King James Wins but Local 16U Teams, Players Make Names at Brawl 4 the Ball

Nick Welch (left), defending REACH's Todd Burgan, was a frontcourt stalwart for the 16U runner-up Mustangs.
Nick Welch (left, defending REACH’s Todd Burgan) was a frontcourt stalwart for the 16U runner-up Mustangs at the Brawl for the Ball in Grand Rapids.

While the shadow of a dominant out-of-state team, the King James Shooting Stars, winning the division loomed over the 16U field at the Brawl for the Ball, the tournament was not without impressive performance from Michiganders. ACB/Bank Hoops in the semifinals and the Mustangs in the championship game both tested King James. Here are some of the standouts from those and others teams.

Brady Boothe  6-6  Jr  West Michigan Flight (Hudsonville): Fittingly given the team name, the Flight’s firepower is found on the wings in 6-5 Byron Center junior Brayden Smith and 6-3 Wyoming junior Chase VanderKlay. Though a finesse forward himself, Boothe is the pivot by default and is productive in the role. He pulls out defenders with his three-point shooting, and is active helping his teammates get theirs via screens. Not a brawler in the paint, but a good rebounder when coming high to low because he moves well. Tends to get too high and jumpy on defense.

Sam Cornett  6-4  Jr  ACB/Bank Hoops (Grandville): A physical guard in the Brian Snider mold. He showed his versatility on D by fighting inside against 1Nation’s tall, talented frontline at the beginning of the tournament, then matching up with King James’ All-American point guard Markell Johnson in the semifinals. Squares and uses his body well against dribblers, his wingspan against shooters. A work in progress offensively, with an odd but effective, for now, outside shot.

Armonee Felder  5-8  Jr  1Nation (Detroit Pershing): Always on to the next play, he’s unfazed and confident which allows Felder to get buckets in crunch time. As dangerous a defender on the ball as there is in the junior class. Sometimes lets it get personal and the one-on-one takes over, but is at his best when being aggressive while still making all the basic point guard passes.

Jermaine Goliday  6-3  Jr  ACB/Bank Hoops (Muskegon): A retro pure scorer who can get hot from three-point range as well as beat you with a deceptive first step and assortment of funky runners, bank shots, hop steps  and finger rolls. Fearless and at times unguardable against the likes of 1Nation, Playmakers, Stackhouse Elite and King James. A month of team stuff with Muskegon served Goliday well, as he played stretches of defense with conviction, showing his athletic ability blocking shots and jumping passing lanes.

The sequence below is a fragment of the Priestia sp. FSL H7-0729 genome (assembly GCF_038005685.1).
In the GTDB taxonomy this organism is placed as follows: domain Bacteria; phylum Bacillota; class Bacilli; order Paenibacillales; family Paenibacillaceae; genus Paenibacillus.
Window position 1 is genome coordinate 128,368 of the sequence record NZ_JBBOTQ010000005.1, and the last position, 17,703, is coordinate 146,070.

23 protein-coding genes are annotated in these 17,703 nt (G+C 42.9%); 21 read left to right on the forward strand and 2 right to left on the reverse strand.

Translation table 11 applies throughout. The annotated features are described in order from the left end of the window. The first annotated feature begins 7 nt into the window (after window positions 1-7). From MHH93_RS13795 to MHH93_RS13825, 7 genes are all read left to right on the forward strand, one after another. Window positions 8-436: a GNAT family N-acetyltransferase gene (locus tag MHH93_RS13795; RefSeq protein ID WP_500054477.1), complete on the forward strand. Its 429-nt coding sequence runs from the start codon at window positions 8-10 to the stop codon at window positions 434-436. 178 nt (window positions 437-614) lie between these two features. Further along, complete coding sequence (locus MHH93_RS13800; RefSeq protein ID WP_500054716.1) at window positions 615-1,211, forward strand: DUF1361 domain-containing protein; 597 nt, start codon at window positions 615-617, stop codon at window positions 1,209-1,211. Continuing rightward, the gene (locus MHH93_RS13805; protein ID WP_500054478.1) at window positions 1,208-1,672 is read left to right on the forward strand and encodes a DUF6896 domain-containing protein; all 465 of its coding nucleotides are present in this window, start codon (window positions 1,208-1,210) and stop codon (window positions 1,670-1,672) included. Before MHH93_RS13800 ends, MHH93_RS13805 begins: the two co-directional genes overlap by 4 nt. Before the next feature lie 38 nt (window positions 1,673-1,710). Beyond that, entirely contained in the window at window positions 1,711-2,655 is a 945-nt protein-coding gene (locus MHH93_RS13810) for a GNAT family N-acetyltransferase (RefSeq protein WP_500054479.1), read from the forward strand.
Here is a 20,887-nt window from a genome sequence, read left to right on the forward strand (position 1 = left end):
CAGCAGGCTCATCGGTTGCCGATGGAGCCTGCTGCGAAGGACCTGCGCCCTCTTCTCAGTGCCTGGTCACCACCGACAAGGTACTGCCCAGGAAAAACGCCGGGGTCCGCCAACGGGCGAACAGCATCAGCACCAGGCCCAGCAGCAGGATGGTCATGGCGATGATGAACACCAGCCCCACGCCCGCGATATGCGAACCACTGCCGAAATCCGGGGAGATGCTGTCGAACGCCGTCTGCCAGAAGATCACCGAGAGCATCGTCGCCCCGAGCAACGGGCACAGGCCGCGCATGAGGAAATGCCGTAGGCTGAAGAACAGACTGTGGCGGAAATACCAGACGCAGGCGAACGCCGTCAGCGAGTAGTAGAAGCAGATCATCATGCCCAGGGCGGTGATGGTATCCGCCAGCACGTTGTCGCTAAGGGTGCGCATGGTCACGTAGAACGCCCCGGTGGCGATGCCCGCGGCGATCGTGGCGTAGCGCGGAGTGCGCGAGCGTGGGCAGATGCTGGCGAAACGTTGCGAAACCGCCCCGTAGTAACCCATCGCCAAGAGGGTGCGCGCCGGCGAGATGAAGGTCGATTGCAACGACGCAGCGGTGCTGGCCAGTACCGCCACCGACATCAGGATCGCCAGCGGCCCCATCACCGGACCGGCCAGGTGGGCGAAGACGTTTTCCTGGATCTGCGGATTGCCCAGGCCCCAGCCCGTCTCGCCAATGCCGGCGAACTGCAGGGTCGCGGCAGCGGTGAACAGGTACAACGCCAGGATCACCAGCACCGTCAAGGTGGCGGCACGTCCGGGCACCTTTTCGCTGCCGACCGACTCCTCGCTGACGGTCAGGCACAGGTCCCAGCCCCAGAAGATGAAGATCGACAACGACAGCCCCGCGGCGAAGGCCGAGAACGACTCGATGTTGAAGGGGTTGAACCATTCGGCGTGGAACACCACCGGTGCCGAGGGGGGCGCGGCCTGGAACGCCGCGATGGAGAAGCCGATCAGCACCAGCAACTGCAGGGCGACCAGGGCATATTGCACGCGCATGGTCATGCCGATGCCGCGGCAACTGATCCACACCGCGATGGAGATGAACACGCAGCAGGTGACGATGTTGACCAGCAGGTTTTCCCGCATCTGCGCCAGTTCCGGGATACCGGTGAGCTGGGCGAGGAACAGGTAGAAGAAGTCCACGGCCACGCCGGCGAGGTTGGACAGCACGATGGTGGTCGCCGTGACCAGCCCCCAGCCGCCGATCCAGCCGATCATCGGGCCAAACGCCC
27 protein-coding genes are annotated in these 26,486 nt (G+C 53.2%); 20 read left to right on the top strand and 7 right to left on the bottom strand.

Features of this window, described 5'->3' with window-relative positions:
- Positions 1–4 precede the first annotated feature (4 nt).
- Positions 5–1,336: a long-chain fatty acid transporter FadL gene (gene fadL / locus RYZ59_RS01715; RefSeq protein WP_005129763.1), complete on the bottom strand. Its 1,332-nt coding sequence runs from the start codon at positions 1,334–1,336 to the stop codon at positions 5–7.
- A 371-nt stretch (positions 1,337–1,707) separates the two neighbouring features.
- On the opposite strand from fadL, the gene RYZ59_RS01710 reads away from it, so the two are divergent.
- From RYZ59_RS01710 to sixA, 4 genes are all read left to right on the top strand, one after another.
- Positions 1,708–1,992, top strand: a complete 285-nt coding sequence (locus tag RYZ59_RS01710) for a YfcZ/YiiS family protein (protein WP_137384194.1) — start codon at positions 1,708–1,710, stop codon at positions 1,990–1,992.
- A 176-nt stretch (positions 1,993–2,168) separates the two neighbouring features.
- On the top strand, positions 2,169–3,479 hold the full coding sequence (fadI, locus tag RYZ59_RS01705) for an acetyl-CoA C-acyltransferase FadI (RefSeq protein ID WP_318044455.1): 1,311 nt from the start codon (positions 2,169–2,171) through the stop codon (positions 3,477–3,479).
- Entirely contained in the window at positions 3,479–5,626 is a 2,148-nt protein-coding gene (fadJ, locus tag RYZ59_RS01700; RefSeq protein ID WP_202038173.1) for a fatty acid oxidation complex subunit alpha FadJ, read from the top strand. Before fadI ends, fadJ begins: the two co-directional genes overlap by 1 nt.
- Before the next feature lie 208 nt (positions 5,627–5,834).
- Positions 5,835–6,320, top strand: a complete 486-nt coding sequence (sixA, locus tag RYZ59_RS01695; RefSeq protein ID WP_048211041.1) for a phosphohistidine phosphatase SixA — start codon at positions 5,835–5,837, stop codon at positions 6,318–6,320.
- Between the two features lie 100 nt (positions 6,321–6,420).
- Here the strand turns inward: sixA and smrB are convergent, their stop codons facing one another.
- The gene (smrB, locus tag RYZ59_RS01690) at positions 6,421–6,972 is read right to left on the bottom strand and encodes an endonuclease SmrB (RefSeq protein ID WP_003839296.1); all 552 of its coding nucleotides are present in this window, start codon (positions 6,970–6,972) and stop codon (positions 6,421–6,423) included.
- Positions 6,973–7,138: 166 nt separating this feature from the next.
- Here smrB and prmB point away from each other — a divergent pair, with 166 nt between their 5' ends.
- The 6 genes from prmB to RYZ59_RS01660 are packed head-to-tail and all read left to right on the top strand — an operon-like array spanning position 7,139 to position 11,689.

Brandon Johns  6-8  So  Triple Threat (East Lansing): Three different members of Michigan State’s staff as well as Alabama, which has offered Johns, followed the state’s top sophomore and he didn’t disappoint. It never fails to impress how smooth he looks when he puts the ball on the floor, and shoots it so easily. Moves easily defensively too, and is dangerous coming from the weak side to block shots. Virtually never sees the ball in the post as there are stretches where Triple Threat’s guards seem to forget about him.

Demetri Martin, a junior from Big Rapids, was a leader on both ends for the Grand Rapids Storm's 16U team.
Demetri Martin, a junior from Big Rapids, was a leader on both ends for the Grand Rapids Storm’s 16U team at the Brawl for the Ball.

Demetri Martin  6-4  Jr  Storm (Big Rapids): The frame, and increasingly the game, of a D1 wing prospect. Can turn the corner and cause problems on the baseline. Stronger than he looks and gets physical and battles on the glass or when matched up with bigger forwards. Talks on D. Terrific body control around the hoop.  If he’s added the in-between guard stuff by the next Brawl for the Ball, the offers will come.

Westin Myles  6-4  Jr  Triple Threat (East Lansing): He has a great looking shot and size of a 2 guard, but can handle and make things happen with the ball. While brother Mikhail, an East Lansing 2015 grad, is more explosive, the younger Myles will end up with a more expansive game.

Jordan Roland  5-11  Jr  Mustangs (Flint Beecher): He led the Mustangs to the championship game where they gave King James its toughest game of the tournament. Roland has Beecher written all over him with how he gets after it defensively, whether closing off the lane to penetration or getting the layup line rolling out of the run-and-jump. This Mustangs team has to get by on team play and not star power, and Roland establishes how they want to lay with his unselfishness. While he may make a mistake, has the composure to not let it snowball. Scores in the lane when there’s daylight. Flipshot jumper needs consistency.

Will Weems  6-8  Jr  1Nation (Detroit Edison): When he keeps it basic and around the hoops, Weems really produces. Smart help defender who walls off well and takes charges. Moves his feet well enough that he can also guard out on the floor. Dangerous when he’s cutting and getting open at the basket, a liability when he settles for the easy outside ones.  Needs more explosion as smaller players can get to his shot.

Nick Welch  6-7  Jr  Mustangs (Temperance Bedford): He went against bigger players inside much of the weekend, from Triple Threat’s 6-8 soph Brandon Johnson all the way to the championship game with King James, but proved a matchup dilemma himself on the other end. Welch knocked down shots from the short corners and wings and was able to put the ball on the floor going left or right from 20 feet. He helped himself as much as any prospect in the 16U division.

 

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